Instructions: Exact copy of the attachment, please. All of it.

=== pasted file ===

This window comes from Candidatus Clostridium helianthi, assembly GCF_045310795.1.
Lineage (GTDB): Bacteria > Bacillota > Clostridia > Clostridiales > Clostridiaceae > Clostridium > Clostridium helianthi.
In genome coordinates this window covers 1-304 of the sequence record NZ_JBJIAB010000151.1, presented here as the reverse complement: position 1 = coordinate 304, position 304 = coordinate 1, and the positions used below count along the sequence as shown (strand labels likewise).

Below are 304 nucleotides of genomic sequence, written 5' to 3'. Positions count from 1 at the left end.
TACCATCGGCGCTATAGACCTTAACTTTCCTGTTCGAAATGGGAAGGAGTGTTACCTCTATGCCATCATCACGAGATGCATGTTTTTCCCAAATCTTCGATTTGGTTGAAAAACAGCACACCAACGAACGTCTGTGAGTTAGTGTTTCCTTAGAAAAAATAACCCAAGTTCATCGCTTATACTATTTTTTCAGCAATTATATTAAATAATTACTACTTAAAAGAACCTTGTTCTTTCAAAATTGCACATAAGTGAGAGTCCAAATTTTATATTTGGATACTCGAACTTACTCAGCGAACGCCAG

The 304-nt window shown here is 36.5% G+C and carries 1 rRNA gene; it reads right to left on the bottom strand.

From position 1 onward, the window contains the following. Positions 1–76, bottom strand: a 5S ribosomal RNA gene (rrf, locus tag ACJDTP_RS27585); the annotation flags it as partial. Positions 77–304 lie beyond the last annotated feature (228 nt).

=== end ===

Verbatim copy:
This window comes from Candidatus Clostridium helianthi, assembly GCF_045310795.1.
Lineage (GTDB): Bacteria > Bacillota > Clostridia > Clostridiales > Clostridiaceae > Clostridium > Clostridium helianthi.
In genome coordinates this window covers 1-304 of the sequence record NZ_JBJIAB010000151.1, presented here as the reverse complement: position 1 = coordinate 304, position 304 = coordinate 1, and the positions used below count along the sequence as shown (strand labels likewise).

Below are 304 nucleotides of genomic sequence, written 5' to 3'. Positions count from 1 at the left end.
TACCATCGGCGCTATAGACCTTAACTTTCCTGTTCGAAATGGGAAGGAGTGTTACCTCTATGCCATCATCACGAGATGCATGTTTTTCCCAAATCTTCGATTTGGTTGAAAAACAGCACACCAACGAACGTCTGTGAGTTAGTGTTTCCTTAGAAAAAATAACCCAAGTTCATCGCTTATACTATTTTTTCAGCAATTATATTAAATAATTACTACTTAAAAGAACCTTGTTCTTTCAAAATTGCACATAAGTGAGAGTCCAAATTTTATATTTGGATACTCGAACTTACTCAGCGAACGCCAG

The 304-nt window shown here is 36.5% G+C and carries 1 rRNA gene; it reads right to left on the bottom strand.

From position 1 onward, the window contains the following. Positions 1–76, bottom strand: a 5S ribosomal RNA gene (rrf, locus tag ACJDTP_RS27585); the annotation flags it as partial. Positions 77–304 lie beyond the last annotated feature (228 nt).